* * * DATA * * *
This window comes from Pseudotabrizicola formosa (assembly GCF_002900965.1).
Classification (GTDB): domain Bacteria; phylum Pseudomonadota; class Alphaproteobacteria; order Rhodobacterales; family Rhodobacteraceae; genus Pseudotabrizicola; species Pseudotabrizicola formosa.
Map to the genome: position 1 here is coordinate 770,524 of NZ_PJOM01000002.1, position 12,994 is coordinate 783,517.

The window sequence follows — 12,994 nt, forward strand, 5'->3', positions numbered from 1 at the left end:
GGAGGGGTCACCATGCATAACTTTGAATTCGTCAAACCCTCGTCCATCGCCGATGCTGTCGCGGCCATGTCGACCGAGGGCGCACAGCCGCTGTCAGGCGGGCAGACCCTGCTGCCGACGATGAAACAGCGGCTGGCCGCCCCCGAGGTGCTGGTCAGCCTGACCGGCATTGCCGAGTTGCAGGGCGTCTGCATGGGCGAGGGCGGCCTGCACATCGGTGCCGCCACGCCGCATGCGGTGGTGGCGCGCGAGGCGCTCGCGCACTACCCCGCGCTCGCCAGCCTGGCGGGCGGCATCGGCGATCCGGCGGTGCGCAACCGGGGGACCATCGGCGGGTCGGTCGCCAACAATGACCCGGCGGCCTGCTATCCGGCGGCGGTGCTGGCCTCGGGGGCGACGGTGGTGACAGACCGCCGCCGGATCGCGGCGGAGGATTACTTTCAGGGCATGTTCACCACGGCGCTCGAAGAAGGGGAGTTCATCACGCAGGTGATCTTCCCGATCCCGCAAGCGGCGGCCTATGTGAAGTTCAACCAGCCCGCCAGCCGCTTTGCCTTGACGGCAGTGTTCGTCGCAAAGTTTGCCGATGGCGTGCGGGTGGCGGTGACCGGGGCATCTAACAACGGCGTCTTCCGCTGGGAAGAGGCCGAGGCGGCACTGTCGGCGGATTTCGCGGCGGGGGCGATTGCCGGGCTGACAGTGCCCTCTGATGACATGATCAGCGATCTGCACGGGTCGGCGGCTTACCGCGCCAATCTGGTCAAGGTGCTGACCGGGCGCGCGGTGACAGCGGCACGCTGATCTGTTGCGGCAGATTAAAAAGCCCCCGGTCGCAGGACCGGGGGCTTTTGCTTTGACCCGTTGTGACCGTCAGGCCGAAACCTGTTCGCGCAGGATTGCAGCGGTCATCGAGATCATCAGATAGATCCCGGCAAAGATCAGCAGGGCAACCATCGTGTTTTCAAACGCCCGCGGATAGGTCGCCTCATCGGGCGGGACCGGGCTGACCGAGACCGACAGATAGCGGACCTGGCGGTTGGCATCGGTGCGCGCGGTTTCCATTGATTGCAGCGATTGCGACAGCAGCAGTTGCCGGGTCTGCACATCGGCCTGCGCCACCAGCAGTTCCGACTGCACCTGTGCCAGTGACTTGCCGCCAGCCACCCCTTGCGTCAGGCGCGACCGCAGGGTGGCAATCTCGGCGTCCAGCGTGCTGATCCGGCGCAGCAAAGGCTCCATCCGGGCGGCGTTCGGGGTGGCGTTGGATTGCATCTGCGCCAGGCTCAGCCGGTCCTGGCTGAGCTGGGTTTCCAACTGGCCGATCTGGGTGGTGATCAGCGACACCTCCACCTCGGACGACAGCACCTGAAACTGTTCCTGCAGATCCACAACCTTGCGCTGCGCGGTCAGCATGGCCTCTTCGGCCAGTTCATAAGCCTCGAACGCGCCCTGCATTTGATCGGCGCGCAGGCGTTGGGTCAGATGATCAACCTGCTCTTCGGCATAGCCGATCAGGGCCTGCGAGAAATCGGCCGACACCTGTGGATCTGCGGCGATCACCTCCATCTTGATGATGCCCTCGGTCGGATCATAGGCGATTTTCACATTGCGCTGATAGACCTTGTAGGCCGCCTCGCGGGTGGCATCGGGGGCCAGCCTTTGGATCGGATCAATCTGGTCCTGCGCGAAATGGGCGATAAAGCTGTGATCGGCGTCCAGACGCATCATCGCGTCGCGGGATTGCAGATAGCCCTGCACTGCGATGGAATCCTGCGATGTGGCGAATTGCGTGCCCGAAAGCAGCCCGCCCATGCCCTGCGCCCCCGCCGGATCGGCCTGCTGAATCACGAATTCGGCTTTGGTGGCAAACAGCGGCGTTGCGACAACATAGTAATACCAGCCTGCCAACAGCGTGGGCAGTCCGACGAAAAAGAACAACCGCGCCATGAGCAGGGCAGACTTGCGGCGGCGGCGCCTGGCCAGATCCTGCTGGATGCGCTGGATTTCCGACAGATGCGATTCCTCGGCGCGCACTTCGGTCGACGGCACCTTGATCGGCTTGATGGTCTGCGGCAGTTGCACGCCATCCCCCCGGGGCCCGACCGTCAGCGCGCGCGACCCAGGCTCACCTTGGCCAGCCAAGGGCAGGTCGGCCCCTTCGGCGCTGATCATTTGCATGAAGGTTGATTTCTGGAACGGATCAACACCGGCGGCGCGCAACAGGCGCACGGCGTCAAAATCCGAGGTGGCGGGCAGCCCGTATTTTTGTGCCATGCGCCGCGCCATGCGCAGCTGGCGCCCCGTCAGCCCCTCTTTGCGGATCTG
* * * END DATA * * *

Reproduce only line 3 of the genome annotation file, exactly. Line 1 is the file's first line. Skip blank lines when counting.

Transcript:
Map to the genome: position 1 here is coordinate 770,524 of NZ_PJOM01000002.1, position 12,994 is coordinate 783,517.